Vang Lutheran is set among the farm fields of Goodhue County. The name "Vang" means field. Vang is a region of Norway from which the areas first settlers arrived.

Vang Lutheran is set among the farm fields of Goodhue County. The name “Vang” means field. Vang is a region of Norway from which the area’s first settlers arrived.

JUST DAYS BEFORE THE 34th annual Lutefisk and Norwegian Meatball Supper at Vang Lutheran Church, rural Dennison, the ladies were busy prepping Saturday morning.

A sign inside Vang Lutheran Church advertised its annual Lutefisk & Meatball Supper.

A sign inside Vang Lutheran Church advertises its annual Lutefisk & Meatball Supper.

Plates are stacked on the kitchen counter.

Plates are stacked on the kitchen counter awaiting diners.

Lists have been made with assigned jobs.

Lists have been made with assigned jobs.

Church ladies bring bowls from home.

Church ladies bring bowls from home.

Dishes and bowls stacked. Counters covered in plastic. Floors scrubbed. Lists in place. Folding chairs ready to unfold. Beet preserves and pickles already in the country store, made with produce from the Vang-Dennison Lutheran Church parishes’ Growing Connections Garden. Vinegar stashed in the fridge for coleslaw.

An empty lutefisk bucket from a previous supper.

An empty lutefisk bucket from a previous supper.

The lutefisk hadn’t arrived yet from Mike’s Lutefisk in Glenwood, Minnesota. But this Norwegian Lutheran church is ready for the 1,150 pounds that will feed 1,200 diners on Wednesday, October 8.

Beautiful stained glass windows grace the sanctuary.

Beautiful stained glass windows grace the sanctuary.

Not quite the 5,000 Jesus fed, but a seeming miracle for this congregation of 300 members—with a weekly attendance of 70 – 90—to prepare and serve this ethnic feast.

A view of the sanctuary from the balcony.

A view of the sanctuary from the balcony.

On the menu are lutefisk, Norwegian meatballs and gravy, mashed potatoes, corn, cranberries, coleslaw, rolls, fruit soup, lefse, Norwegian bakings and beverages.

To feed that many requires 1,150 pounds of lutefisk, 550 pounds of meatballs, 200 pounds of butter (presumably for all that lutefisk), 600 pounds of potatoes, 36 gallons of corn, 110 pounds of coleslaw, 20 gallons of cranberry sauce, 20 gallons of fruit soup, 4,500 cups of coffee (Norwegians must drink a lot of coffee), 600 half-pints of milk, 2,600 pieces of lefse, 90 dozen buns and 2,600 Norwegian bakings.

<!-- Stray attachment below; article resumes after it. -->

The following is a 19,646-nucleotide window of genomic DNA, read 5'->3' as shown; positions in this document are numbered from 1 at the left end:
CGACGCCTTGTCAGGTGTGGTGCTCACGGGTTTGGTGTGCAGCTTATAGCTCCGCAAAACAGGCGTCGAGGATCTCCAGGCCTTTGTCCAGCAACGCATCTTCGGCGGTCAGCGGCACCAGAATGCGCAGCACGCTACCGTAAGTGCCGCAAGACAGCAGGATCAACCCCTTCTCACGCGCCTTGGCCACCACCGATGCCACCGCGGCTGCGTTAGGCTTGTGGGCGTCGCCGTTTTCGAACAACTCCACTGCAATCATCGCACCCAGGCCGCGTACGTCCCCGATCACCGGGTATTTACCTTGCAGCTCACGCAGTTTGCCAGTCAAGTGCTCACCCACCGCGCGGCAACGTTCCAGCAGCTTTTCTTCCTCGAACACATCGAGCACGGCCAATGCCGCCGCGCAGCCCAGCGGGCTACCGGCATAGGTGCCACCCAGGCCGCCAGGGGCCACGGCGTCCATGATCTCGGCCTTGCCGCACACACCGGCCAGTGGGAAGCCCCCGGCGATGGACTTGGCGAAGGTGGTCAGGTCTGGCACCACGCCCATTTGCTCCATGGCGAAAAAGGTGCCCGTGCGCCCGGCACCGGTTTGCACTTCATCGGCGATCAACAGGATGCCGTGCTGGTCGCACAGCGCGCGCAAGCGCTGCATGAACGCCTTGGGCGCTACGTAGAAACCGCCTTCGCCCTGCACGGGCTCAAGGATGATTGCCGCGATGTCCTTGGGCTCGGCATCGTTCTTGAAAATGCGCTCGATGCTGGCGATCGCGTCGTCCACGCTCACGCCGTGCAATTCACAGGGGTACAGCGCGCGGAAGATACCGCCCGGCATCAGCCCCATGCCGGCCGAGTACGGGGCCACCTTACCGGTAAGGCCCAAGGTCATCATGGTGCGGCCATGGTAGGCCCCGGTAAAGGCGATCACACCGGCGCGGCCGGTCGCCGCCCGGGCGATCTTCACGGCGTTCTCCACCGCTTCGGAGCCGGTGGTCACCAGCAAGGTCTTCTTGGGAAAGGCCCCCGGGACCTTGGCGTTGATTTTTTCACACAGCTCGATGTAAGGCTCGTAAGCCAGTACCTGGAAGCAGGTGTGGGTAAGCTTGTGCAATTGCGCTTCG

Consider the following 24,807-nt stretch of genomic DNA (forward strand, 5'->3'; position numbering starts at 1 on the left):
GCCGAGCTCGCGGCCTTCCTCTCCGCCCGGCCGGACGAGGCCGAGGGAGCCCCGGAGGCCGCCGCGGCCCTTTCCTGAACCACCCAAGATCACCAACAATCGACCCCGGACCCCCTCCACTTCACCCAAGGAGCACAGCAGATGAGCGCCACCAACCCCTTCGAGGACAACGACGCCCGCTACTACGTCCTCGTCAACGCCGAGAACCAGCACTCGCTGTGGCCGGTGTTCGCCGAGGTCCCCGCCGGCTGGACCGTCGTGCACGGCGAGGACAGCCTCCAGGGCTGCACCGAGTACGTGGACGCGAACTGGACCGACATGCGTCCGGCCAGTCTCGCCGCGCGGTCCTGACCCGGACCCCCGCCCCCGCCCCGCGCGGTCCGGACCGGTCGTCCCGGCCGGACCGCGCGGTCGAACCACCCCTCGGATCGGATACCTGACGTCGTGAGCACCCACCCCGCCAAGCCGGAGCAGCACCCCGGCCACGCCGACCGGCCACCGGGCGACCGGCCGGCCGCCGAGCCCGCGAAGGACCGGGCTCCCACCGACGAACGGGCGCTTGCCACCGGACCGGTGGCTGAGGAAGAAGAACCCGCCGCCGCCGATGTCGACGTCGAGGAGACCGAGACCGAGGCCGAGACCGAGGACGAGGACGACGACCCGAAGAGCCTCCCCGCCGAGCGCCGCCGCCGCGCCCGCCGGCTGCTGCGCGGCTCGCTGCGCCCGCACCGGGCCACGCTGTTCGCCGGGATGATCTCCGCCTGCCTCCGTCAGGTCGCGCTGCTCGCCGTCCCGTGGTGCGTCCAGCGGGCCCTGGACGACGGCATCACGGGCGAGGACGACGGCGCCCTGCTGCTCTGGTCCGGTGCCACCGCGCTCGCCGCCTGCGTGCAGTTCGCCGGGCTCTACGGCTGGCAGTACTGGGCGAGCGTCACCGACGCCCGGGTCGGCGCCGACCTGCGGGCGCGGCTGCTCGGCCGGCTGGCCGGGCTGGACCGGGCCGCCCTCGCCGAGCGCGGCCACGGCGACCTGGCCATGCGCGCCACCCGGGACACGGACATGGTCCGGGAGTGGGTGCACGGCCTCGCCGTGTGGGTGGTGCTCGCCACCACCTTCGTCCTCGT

Uffda.

Diners will receive info about Vang and its annual supper.

Diners will receive info about Vang and its annual supper like these informational sheets photographed in a basket.

Mid-day servings are at 11 a.m., noon and 1 p.m. by reservation only. Call the church office at 507-645-6042.

Continuous evening serving runs from 4 – 7:30 p.m.

Cost is $16 for adults; $6 for 10 and under; and free for preschoolers.

The picturesque Vang Lutheran Church was built in 1896.

The picturesque Vang Lutheran Church was built in 1896.

Vang Lutheran Church, 2060 County Road 49, is located at  the corner of Goodhue County Road 49 and 20th Avenue, which is southeast of Dennison or seven miles northwest of Kenyon.

I won’t be there. I don’t like lutefisk. But apparently plenty of people do.

© Copyright 2014 Audrey Kletscher Helbling

 

Celebrating my community’s many cultures at International Festival Faribault August 21, 2014

IN A SOUTHERN MINNESOTA COMMUNITY which is growing ever more diverse, the need for understanding among cultures seems not an option, but a must.

A Somali family waits to cross a street in downtown Faribault. Minnesota Prairie Roots file photo 2010.

A Somali family waits to cross a street in downtown Faribault. Minnesota Prairie Roots file photo 2010.

If we’re to live and work and play in the same town, then we need to meet one another, to educate ourselves, to be open to the differences that define us.

International Festival Faribault presents an opportunity to do just that from 10 a.m. – 4 p.m. this Saturday, August 23. Via music, ethnic food, art, children’s activities and more, the cultures of our diverse community will be showcased and celebrated in Central Park.

Several Latinos lead in singing of Mexico's national anthem last September during the International Festival Faribault at Faribault's Central Park.

Several Latinos lead in singing of Mexico’s national anthem during a previous International Festival Faribault at Faribault’s Central Park. Minnesota Prairie Roots file photo.

At the hour-long flag ceremony, which begins at 11:30 a.m., the flags and national anthems of 18 nations, from the U.S. to Somalia, South Sudan, Mexico and more will be presented. It’s a moving ceremony that visually impresses the diversity of those who call Faribault and the surrounding area home.

A Mexican dish (help me out if you know, but I think tortillas) was wrapped in banana leaves. My husband and I tried this.

A Mexican dish wrapped in banana leaves. My husband and I tried this at a past fest. Minnesota Prairie Roots file photo.

And then there are food booths, where you can sample ethnic dishes from countries like Somalia, Honduras, Norway and more.